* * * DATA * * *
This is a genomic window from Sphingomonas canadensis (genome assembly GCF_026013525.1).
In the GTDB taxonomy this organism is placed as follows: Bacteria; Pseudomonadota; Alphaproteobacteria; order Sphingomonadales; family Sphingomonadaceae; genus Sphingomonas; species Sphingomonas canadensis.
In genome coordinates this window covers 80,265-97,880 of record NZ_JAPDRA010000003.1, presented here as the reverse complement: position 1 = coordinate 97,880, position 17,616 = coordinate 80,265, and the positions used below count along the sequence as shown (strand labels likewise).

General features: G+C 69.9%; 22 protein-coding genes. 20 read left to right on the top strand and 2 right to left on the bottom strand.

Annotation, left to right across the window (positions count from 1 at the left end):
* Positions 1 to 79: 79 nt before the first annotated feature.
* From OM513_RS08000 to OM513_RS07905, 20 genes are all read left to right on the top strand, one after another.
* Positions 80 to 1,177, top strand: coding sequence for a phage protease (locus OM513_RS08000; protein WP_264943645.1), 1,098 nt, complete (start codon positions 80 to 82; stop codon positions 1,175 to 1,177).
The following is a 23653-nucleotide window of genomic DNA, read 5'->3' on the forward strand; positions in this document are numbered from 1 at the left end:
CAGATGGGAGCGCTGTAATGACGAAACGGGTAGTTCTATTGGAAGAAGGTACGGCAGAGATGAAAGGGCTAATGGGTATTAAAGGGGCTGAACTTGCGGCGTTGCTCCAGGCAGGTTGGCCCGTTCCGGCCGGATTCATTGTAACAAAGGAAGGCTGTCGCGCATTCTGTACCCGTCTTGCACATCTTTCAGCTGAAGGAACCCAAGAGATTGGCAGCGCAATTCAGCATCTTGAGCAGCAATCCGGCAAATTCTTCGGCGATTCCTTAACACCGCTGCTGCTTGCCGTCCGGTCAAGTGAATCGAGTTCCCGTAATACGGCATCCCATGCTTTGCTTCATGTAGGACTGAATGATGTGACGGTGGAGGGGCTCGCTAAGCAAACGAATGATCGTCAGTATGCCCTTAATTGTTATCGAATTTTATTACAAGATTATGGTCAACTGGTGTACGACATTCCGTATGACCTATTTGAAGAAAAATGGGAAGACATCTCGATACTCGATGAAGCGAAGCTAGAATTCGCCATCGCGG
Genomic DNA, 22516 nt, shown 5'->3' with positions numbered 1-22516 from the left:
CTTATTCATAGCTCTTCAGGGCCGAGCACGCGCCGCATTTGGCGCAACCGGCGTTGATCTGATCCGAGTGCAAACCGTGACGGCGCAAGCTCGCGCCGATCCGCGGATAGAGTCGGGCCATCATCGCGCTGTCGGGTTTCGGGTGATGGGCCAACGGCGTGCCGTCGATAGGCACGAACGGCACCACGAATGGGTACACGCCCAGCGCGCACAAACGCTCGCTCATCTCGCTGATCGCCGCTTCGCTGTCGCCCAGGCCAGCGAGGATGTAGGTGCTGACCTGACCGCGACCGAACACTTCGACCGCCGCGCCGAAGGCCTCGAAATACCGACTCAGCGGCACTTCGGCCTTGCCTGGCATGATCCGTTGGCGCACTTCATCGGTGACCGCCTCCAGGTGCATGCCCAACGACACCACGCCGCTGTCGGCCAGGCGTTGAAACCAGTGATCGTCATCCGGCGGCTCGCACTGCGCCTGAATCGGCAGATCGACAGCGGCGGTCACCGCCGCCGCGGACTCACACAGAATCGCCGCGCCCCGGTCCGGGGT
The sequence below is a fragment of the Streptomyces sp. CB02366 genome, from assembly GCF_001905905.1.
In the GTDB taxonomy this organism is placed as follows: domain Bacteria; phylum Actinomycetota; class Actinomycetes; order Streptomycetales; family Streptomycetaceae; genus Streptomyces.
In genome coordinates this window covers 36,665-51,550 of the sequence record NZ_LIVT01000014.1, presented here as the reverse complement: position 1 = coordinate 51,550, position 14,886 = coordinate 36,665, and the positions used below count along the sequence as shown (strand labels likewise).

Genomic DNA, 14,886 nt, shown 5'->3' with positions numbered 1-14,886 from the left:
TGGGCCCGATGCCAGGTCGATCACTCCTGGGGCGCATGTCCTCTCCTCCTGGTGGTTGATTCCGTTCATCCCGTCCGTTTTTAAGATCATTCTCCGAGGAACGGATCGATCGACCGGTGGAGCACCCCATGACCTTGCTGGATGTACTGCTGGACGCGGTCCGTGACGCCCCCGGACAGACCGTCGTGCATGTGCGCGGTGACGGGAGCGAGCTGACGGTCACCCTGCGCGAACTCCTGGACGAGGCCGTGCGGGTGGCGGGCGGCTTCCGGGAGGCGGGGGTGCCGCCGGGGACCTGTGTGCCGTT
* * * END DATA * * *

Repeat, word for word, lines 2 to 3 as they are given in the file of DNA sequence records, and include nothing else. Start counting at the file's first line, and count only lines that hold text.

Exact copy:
In the GTDB taxonomy this organism is placed as follows: Bacteria; Pseudomonadota; Alphaproteobacteria; order Sphingomonadales; family Sphingomonadaceae; genus Sphingomonas; species Sphingomonas canadensis.
In genome coordinates this window covers 80,265-97,880 of record NZ_JAPDRA010000003.1, presented here as the reverse complement: position 1 = coordinate 97,880, position 17,616 = coordinate 80,265, and the positions used below count along the sequence as shown (strand labels likewise).